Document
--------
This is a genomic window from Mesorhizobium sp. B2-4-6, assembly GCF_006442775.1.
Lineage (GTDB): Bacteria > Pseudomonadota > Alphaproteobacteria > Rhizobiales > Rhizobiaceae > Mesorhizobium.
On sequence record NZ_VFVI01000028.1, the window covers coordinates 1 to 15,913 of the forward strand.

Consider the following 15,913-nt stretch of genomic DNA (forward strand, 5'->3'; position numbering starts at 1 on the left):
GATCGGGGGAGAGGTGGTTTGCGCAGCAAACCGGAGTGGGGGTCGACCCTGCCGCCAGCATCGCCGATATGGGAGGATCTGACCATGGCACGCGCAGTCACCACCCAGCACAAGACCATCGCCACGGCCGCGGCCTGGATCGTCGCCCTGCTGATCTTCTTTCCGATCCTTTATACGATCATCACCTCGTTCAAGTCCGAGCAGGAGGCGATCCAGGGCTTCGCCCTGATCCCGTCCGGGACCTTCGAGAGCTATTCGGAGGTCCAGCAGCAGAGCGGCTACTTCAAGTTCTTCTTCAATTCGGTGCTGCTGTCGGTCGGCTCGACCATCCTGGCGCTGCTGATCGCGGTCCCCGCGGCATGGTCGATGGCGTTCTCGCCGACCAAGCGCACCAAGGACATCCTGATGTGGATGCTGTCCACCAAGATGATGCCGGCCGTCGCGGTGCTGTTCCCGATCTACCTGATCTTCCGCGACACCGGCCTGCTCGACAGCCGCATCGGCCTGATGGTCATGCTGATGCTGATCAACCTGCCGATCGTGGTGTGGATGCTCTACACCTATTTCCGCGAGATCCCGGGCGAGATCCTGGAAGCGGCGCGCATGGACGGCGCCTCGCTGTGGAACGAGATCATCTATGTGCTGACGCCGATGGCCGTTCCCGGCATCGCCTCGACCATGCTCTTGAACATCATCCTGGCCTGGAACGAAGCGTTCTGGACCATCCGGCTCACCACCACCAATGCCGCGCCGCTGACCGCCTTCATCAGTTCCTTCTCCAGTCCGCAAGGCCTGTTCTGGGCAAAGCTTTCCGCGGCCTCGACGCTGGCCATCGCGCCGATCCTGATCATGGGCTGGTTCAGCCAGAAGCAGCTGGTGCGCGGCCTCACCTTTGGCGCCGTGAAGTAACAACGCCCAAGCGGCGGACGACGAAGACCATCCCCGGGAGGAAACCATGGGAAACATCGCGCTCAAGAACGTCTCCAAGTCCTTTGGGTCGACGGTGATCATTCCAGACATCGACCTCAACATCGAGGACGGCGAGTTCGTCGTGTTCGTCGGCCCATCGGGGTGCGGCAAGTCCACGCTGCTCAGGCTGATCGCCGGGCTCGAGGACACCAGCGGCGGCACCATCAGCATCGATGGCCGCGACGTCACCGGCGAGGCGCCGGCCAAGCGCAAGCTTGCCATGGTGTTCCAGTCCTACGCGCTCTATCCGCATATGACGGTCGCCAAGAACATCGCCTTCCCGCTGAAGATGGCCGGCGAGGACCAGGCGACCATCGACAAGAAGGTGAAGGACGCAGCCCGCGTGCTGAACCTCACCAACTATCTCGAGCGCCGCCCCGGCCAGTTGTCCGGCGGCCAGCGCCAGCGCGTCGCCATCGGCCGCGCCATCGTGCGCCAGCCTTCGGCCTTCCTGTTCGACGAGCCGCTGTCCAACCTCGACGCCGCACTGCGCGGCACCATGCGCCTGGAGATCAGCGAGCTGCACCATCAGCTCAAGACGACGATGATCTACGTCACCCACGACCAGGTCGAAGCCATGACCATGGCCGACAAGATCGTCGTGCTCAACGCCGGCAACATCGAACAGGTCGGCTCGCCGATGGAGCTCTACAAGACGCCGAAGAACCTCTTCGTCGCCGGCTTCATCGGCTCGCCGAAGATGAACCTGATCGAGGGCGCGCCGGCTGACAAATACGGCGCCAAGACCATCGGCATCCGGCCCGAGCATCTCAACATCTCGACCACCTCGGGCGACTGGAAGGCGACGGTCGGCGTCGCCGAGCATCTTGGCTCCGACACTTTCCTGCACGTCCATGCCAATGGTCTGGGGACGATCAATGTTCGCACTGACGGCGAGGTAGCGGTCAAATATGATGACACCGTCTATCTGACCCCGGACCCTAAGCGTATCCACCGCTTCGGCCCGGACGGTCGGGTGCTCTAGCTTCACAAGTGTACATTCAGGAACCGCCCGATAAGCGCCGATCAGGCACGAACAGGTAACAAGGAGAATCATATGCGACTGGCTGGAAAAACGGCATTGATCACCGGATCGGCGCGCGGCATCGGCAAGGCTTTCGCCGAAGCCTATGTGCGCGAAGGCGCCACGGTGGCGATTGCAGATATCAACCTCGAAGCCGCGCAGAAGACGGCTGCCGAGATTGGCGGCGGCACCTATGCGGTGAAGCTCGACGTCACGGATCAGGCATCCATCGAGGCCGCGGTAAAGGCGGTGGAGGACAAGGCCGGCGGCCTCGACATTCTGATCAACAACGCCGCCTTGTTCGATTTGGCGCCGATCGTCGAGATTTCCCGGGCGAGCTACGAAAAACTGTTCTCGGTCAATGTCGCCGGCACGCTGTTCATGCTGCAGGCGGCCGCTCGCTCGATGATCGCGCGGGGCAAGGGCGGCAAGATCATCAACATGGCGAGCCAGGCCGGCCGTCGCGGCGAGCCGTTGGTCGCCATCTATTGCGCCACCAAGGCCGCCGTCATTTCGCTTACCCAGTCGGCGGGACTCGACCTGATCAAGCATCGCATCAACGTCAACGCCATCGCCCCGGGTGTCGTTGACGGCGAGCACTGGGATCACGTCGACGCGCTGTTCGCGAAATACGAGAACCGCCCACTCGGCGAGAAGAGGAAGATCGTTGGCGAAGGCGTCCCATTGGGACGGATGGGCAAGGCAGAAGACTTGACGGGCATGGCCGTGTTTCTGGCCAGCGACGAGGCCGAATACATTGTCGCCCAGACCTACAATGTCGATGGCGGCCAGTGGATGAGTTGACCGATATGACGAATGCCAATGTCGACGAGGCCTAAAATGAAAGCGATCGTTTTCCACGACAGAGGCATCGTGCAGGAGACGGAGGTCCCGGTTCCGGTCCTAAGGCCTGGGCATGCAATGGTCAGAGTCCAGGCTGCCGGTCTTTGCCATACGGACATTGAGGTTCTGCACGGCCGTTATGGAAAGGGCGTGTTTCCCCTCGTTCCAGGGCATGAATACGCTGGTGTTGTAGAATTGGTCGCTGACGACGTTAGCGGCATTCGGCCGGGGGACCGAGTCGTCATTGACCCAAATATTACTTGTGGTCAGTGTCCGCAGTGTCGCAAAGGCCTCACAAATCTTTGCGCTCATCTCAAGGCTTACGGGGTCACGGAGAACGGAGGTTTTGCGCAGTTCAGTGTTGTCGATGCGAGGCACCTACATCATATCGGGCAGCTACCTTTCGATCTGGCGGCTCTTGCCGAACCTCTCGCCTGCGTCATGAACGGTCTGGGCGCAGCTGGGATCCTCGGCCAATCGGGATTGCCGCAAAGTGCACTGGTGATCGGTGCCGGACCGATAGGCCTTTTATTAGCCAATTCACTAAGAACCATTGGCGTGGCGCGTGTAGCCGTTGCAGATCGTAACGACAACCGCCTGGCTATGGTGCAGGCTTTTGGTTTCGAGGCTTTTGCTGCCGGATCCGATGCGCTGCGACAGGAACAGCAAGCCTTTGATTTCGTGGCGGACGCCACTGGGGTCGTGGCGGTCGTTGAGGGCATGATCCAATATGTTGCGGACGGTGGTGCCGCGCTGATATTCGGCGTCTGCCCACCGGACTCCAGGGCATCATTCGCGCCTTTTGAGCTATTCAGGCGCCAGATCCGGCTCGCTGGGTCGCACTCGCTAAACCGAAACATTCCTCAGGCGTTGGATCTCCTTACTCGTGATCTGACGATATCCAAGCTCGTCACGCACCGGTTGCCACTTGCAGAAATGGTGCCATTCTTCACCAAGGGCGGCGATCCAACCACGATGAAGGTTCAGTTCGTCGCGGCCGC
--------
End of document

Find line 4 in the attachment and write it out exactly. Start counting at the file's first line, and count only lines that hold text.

Consider the following 15,913-nt stretch of genomic DNA (forward strand, 5'->3'; position numbering starts at 1 on the left):